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Lead Paint Poisoning

Old house painted with lead paintLead Paint Poisoning

Although we may often associate lead with pencils and other innocuous products, some substances that contain lead are actually extremely dangerous. For instance, lead was commonly used when painting houses prior to 1976, when it was discovered that breathing in or ingesting lead could cause serious health problems. Although lead is no longer used in most paints, it can still be found in old homes and apartment buildings that have not been updated or were renovated incorrectly, as well as new toys. Because lead cannot be seen, tasted, or smelled, many of those who are being poisoned are not even aware of it until they begin experiencing health complications. In fact, health organizations have estimated that as of 2014, as many as a quarter of a billion people worldwide had poisonous levels of lead in their blood.

Manufacturers who still use lead paint in their products and landlords who do not disclose the presence of lead paint on their premises can be held accountable for resulting health complications suffered by third parties, so if you were exposed to high levels of lead paint and were subsequently diagnosed with lead poisoning, it is critical to speak with an experienced personal injury attorney who can explain your legal options.

Where is Lead Paint Found?

Although paint manufacturers stopped using lead in their products in 1976, houses painted before this time were almost exclusively painted with products that contained lead, so those who live in older homes may be at risk of exposure. This is most dangerous when the paint itself is peeling, or is being stripped or sanded, as these actions release a fine lead dust into the air, which, when inhaled can cause serious health problems.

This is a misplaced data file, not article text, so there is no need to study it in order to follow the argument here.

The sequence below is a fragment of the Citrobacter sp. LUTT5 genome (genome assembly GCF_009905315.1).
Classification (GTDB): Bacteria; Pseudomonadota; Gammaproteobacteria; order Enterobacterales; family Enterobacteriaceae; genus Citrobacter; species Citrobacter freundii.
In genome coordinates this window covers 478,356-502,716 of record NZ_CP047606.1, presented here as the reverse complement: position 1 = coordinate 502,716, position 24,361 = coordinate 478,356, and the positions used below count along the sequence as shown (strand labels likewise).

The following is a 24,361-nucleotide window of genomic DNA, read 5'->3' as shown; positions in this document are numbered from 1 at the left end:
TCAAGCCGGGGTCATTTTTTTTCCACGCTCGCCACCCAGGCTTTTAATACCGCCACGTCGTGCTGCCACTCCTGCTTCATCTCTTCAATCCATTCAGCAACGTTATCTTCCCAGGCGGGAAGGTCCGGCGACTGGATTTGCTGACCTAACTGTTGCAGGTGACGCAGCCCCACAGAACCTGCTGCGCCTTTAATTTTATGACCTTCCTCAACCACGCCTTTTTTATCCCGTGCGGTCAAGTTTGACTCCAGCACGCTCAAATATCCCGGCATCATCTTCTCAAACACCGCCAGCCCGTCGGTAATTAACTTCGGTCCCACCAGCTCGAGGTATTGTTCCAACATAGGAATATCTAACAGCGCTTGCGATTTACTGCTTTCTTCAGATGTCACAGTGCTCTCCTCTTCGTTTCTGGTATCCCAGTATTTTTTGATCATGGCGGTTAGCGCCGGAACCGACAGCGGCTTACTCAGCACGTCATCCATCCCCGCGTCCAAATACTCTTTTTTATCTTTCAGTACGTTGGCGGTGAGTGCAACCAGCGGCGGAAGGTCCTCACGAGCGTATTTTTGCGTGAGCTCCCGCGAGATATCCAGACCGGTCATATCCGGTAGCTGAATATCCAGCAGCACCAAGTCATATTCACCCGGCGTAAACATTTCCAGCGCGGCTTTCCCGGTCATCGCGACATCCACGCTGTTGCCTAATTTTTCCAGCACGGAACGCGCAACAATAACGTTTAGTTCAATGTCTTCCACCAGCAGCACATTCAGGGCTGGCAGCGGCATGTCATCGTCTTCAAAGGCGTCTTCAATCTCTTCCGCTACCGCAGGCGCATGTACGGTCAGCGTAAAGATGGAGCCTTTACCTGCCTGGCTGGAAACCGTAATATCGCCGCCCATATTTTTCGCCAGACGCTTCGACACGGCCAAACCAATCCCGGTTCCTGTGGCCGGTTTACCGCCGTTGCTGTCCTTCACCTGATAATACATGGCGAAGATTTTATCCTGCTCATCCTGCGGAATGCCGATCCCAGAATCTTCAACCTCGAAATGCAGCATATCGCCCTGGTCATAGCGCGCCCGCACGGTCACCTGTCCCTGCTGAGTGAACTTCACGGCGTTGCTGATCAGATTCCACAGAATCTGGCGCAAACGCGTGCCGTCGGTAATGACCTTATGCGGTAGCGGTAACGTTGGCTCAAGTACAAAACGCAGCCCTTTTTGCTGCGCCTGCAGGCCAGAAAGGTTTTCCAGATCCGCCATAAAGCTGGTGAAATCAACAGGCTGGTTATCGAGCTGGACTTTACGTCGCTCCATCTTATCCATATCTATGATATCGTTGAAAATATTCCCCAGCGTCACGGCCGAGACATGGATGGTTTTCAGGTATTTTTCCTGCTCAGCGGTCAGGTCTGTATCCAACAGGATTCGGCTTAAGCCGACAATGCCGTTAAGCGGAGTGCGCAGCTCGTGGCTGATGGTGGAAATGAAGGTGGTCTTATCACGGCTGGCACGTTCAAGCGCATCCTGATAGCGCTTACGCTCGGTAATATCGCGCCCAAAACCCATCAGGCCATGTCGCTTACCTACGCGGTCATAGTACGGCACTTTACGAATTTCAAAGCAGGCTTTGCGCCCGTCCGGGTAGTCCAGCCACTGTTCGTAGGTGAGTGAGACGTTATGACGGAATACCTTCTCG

Unfortunately, old paint is not the only source of dangerous levels of lead, which can also be found in:

  • Toys and furniture that were painted prior to 1976;
  • Toys and decorations manufactured outside of the U.S.;
  • Soil that has been contaminated by house paint scrapings;
  • Children’s paint sets and some art supplies; and
  • Ceramic or glazed dishes and pottery.

Because the use of lead remains somewhat widespread, parents and consumers in general are encouraged to carefully read labels and any contract addendums prior to making a purchase or agreeing to rent a residence.

My apartment is very old and now I have lead paint poisoning. What can I do?

Ask a Lawyer Now!
Ask a Lawyer Now!

Common Symptoms

Although it is possible to suffer from severe emergency symptoms after ingesting a single high dose of lead, it is much more common for lead poisoning to build up over time after being repeatedly exposed to small amounts. This is especially dangerous for young children who can struggle with developmental disabilities as a result of nerve damage caused by long-term exposure. Parents should keep an eye out for unexplained behavior problems at school, hearing problems, slowed body growth, and evidence of kidney damage, which can all be caused by exposure to lead paint at a young age. Physical symptoms in adults could also include abdominal pain, anemia, infertility, insomnia, headaches, and seizures.

Call Today for Help with Your Case

Property managers and U.S. manufacturers are required to make certain disclosures regarding the use of lead in their products. Those who fail to fulfill these duties put thousands of people at risk. To learn more about your legal options against those who exposed you or your child to lead paint, please call Michael P. Fleming & Associates, P.C. at 737-201-0543 today.